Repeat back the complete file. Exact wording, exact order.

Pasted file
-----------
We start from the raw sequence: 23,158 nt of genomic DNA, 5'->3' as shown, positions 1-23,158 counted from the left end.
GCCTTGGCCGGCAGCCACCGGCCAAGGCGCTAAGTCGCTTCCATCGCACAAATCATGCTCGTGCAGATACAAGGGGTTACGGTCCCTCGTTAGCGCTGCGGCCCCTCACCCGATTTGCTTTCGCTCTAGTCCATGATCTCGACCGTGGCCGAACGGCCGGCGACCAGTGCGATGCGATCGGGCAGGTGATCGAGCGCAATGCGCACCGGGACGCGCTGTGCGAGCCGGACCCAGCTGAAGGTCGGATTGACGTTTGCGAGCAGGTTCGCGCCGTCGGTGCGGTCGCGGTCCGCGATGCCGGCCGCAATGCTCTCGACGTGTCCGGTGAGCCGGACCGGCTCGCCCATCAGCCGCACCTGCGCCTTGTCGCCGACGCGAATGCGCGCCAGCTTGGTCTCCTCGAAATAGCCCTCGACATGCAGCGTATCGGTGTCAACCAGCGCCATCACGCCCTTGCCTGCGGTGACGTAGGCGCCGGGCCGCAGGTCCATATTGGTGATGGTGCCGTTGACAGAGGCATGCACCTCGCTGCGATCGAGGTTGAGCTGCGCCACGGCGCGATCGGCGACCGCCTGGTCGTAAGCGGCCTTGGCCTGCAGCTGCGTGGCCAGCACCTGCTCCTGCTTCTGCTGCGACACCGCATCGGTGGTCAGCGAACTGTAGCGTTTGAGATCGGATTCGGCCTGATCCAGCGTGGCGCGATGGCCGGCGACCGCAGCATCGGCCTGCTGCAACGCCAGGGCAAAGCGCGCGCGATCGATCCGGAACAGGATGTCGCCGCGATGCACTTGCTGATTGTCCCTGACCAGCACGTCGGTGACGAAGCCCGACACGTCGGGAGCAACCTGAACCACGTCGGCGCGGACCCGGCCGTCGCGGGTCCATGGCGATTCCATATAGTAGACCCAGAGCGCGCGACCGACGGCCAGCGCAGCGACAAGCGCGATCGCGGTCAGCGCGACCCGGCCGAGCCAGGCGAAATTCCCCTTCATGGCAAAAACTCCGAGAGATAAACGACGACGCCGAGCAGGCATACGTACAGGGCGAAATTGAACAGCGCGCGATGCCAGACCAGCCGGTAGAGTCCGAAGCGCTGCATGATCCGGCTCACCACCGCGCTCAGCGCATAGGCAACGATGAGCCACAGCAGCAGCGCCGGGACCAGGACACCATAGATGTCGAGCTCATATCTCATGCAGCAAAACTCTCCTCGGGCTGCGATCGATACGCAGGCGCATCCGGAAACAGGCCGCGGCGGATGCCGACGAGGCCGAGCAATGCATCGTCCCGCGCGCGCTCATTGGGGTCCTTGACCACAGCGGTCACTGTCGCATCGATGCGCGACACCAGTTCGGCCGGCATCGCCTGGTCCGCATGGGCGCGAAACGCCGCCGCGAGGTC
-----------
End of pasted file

We start from the raw sequence: 23,158 nt of genomic DNA, 5'->3' as shown, positions 1-23,158 counted from the left end.
GCCTTGGCCGGCAGCCACCGGCCAAGGCGCTAAGTCGCTTCCATCGCACAAATCATGCTCGTGCAGATACAAGGGGTTACGGTCCCTCGTTAGCGCTGCGGCCCCTCACCCGATTTGCTTTCGCTCTAGTCCATGATCTCGACCGTGGCCGAACGGCCGGCGACCAGTGCGATGCGATCGGGCAGGTGATCGAGCGCAATGCGCACCGGGACGCGCTGTGCGAGCCGGACCCAGCTGAAGGTCGGATTGACGTTTGCGAGCAGGTTCGCGCCGTCGGTGCGGTCGCGGTCCGCGATGCCGGCCGCAATGCTCTCGACGTGTCCGGTGAGCCGGACCGGCTCGCCCATCAGCCGCACCTGCGCCTTGTCGCCGACGCGAATGCGCGCCAGCTTGGTCTCCTCGAAATAGCCCTCGACATGCAGCGTATCGGTGTCAACCAGCGCCATCACGCCCTTGCCTGCGGTGACGTAGGCGCCGGGCCGCAGGTCCATATTGGTGATGGTGCCGTTGACAGAGGCATGCACCTCGCTGCGATCGAGGTTGAGCTGCGCCACGGCGCGATCGGCGACCGCCTGGTCGTAAGCGGCCTTGGCCTGCAGCTGCGTGGCCAGCACCTGCTCCTGCTTCTGCTGCGACACCGCATCGGTGGTCAGCGAACTGTAGCGTTTGAGATCGGATTCGGCCTGATCCAGCGTGGCGCGATGGCCGGCGACCGCAGCATCGGCCTGCTGCAACGCCAGGGCAAAGCGCGCGCGATCGATCCGGAACAGGATGTCGCCGCGATGCACTTGCTGATTGTCCCTGACCAGCACGTCGGTGACGAAGCCCGACACGTCGGGAGCAACCTGAACCACGTCGGCGCGGACCCGGCCGTCGCGGGTCCATGGCGATTCCATATAGTAGACCCAGAGCGCGCGACCGACGGCCAGCGCAGCGACAAGCGCGATCGCGGTCAGCGCGACCCGGCCGAGCCAGGCGAAATTCCCCTTCATGGCAAAAACTCCGAGAGATAAACGACGACGCCGAGCAGGCATACGTACAGGGCGAAATTGAACAGCGCGCGATGCCAGACCAGCCGGTAGAGTCCGAAGCGCTGCATGATCCGGCTCACCACCGCGCTCAGCGCATAGGCAACGATGAGCCACAGCAGCAGCGCCGGGACCAGGACACCATAGATGTCGAGCTCATATCTCATGCAGCAAAACTCTCCTCGGGCTGCGATCGATACGCAGGCGCATCCGGAAACAGGCCGCGGCGGATGCCGACGAGGCCGAGCAATGCATCGTCCCGCGCGCGCTCATTGGGGTCCTTGACCACAGCGGTCACTGTCGCATCGATGCGCGACACCAGTTCGGCCGGCATCGCCTGGTCCGCATGGGCGCGAAACGCCGCCGCGAGGTC